Guest blog by Rachel Steele

Available from Follett, Mackin, directly from Mims House, or at your favorite educational distributor.

Author Question #1: What is a high-low book?

via GIPHY

High-low stands for a high interest low reading level book. It’s designed for middle grade to high school. The interest is there, but the reading level is lower. The way they grade the reading level is sentence structure, complexity, etc. I couldn’t lower the vocabulary very well; there are a lot of new words in here. I could simplify the sentences. If you take away the complexity, it’s a great way to grow the readers vocabulary. Over the three books, there’s still this sweeping story of a planet thats about to implode and they need a new place to go. They ask earth, “You only live on land, can we live in your oceans?” The story is there, the emotion is there, the experience of reading the story is still there, I’ve just simplified it so that people with lower reading levels can read it.

Author Question #2: What made you want to write a high-low book?

via GIPHY

Because our family has always had exchange students. We had six different exchange students all in high school who lived with us  I know learning a second language and I know how hard it was to jump into Young Adult for them. It was very difficult. They are mature intelligent people. The internationals who come to come to the United States are the cream of the corn. I saw them struggling reading age appropriate reading materials. I’ve always had sympathy for people who struggle with reading but want books on their maturity level.

Author Question #3: Why did you choose to adapt Blue Planets World Series into a high-low series?

via GIPHY

   It was an easy entry because I already knew the story and I could concentrate on getting the reading level where I wanted it to be. It took one level of complexity away from the writing. I also think it might be fun in classrooms if someone is reading sirens if someone is reading sleepers and emerging readers are reading the same story.  They can take part in the conversation, and although they don’t have all of the story since it’s cut down, they still have the basic story.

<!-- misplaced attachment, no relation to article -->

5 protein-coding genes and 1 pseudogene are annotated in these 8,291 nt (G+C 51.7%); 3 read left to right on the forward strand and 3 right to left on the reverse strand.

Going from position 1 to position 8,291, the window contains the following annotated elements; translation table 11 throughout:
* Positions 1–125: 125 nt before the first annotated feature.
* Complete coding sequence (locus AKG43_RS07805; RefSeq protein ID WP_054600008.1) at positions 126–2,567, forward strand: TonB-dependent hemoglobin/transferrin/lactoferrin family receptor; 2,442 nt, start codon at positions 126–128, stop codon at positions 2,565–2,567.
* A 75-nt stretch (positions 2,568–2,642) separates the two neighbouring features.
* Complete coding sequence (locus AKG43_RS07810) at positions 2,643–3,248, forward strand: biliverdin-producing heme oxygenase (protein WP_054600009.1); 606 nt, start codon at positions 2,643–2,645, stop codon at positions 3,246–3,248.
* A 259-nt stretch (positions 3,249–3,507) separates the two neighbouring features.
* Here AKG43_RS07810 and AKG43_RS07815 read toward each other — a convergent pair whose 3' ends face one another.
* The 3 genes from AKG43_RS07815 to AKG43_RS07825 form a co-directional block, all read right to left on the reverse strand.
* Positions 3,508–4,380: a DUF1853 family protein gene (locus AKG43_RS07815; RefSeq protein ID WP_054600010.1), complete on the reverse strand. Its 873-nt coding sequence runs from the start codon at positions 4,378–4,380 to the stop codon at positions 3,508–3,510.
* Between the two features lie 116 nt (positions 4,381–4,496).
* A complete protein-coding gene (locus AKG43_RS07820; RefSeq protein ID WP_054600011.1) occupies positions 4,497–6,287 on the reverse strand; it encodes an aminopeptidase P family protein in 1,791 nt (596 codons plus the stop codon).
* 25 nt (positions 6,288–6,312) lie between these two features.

Author Question #4: How much research did you do for your high-low books?

via GIPHY

   I read some high-lows, I talked to industry professionals. One person challenged me to make the reading level as low as possible so it’s really an entry level book. It’s about 2.3 grade level. It’s very hard to get it to an early second grade level. It was definitely a challenge.

Author Question #5: How long did it take you to adapt it from a YA to a high-low?

via GIPHY

   I did it in a month. I knew the stories, I knew what I had to cut, I knew what the main things that needed to say and I was just figuring out how to rewrite it in the simplest language I’ve ever done.

Author Question #6: Did the high-low characters lose anything from the original YA characters?

via GIPHY

   Not a lot. Of course they lose sub plots and complexities are gone, but the characters are there. I love language, and it’s a hard thing to do to simplify this.

Author Question #7: Who else reads high-low books?

via GIPHY

I understand there’s a range of reading difficulties, and these books are for these readers. ADD, dyslexia, and other problems make it hard for some readers to concentrate.  I’m old enough to remember the Readers Digest Condensed Books. I remember a time when I thought it was fine to speed things up and get the story quicker. With high-low books, you still get the basic story, it’s just speeded up.

Author Question #8: How can people learning a second language who aren’t from the U.S. relate to these books?


These books aren’t just targeted for internationals, but for them, its also a story of immigrants. These people are asking for permission to come to earth. There’s lots of technical difficulties and political problems with that, so there’s that sympathy for the immigrants as well.

About the Guest Blogger: Rachael is a five foot ten and a half inch tall writer who is frequently called smol. She writes while stroking her sister’s bunny, jumbling words to creates stories. Typically writing in fantasy and futuristic, she has written over twelve full length novels, both by herself and a few with other people. She blogs at theartofwritingforhim.blogspot.com, and is a intern at Mims House.

Comments are closed.

Pin It